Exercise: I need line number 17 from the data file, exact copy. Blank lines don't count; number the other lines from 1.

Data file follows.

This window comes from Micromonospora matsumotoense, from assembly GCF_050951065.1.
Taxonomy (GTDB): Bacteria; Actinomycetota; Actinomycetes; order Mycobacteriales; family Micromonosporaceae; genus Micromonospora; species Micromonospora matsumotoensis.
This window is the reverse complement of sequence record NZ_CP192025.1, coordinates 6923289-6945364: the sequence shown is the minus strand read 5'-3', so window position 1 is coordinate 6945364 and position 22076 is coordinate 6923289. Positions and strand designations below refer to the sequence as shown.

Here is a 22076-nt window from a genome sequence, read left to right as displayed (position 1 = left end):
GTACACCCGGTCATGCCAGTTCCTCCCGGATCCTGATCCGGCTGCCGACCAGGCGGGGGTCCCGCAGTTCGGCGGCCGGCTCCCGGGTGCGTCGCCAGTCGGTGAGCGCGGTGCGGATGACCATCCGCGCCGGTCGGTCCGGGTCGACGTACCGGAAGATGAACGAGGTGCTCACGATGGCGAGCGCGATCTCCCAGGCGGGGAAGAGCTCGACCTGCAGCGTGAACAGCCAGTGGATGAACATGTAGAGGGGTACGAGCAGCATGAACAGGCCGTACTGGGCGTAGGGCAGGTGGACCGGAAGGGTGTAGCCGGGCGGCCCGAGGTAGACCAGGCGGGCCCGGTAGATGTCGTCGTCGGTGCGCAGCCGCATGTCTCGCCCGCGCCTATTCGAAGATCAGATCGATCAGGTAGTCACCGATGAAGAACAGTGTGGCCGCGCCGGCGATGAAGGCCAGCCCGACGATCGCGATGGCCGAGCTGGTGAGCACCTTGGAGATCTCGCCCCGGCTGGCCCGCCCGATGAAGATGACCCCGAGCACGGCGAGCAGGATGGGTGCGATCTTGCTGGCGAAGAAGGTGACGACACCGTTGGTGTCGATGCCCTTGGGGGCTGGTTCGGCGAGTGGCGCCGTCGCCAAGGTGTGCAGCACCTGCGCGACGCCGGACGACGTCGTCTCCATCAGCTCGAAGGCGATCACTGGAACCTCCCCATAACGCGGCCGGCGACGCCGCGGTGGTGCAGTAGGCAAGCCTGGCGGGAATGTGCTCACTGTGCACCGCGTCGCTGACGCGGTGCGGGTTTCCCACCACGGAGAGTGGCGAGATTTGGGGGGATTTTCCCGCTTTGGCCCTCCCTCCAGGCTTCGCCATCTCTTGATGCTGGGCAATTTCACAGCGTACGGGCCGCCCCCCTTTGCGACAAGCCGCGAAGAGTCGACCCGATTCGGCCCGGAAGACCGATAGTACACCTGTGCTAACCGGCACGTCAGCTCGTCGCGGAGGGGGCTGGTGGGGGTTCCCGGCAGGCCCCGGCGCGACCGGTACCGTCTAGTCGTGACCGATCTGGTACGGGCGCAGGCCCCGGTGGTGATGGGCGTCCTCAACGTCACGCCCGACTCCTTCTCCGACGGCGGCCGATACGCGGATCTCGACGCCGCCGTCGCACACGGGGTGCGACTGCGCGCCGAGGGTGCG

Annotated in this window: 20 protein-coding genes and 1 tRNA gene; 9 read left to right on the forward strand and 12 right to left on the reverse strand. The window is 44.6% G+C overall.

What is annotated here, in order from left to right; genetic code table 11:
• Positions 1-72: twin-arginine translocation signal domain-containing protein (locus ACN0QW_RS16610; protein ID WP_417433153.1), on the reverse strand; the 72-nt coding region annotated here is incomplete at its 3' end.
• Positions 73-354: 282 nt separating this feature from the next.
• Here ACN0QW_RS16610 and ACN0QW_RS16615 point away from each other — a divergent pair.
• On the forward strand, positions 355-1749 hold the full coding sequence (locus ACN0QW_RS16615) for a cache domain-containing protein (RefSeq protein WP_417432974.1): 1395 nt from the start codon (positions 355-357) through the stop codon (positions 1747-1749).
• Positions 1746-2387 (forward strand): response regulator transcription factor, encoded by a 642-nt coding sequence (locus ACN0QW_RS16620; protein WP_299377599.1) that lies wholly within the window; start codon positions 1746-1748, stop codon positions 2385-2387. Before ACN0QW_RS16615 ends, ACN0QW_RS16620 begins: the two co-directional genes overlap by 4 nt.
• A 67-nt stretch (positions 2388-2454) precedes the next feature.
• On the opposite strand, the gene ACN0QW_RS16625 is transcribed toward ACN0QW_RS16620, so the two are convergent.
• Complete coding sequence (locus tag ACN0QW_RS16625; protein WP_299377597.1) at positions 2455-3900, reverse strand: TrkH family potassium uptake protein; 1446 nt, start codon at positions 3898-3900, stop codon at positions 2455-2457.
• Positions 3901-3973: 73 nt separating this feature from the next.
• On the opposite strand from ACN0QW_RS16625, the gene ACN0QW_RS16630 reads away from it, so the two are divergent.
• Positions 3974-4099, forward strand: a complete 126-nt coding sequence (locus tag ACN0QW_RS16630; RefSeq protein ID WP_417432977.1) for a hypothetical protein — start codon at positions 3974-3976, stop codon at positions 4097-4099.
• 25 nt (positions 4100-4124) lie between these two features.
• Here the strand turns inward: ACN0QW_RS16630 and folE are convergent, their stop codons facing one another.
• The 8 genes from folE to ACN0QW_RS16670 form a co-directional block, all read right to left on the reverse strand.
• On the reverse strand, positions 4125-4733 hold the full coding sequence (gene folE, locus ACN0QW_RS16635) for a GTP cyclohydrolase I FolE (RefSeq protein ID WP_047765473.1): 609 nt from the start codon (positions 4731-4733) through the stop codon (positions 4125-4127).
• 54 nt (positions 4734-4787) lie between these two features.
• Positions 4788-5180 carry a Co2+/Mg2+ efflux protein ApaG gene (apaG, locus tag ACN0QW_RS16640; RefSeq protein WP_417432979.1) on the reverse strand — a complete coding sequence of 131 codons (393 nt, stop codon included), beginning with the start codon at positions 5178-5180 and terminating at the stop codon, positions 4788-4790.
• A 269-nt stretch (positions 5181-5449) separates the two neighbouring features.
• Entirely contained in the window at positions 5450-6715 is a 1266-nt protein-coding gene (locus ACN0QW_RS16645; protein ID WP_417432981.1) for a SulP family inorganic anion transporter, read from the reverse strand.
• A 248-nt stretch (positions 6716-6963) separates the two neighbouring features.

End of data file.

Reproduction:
• On the opposite strand from ACN0QW_RS16625, the gene ACN0QW_RS16630 reads away from it, so the two are divergent.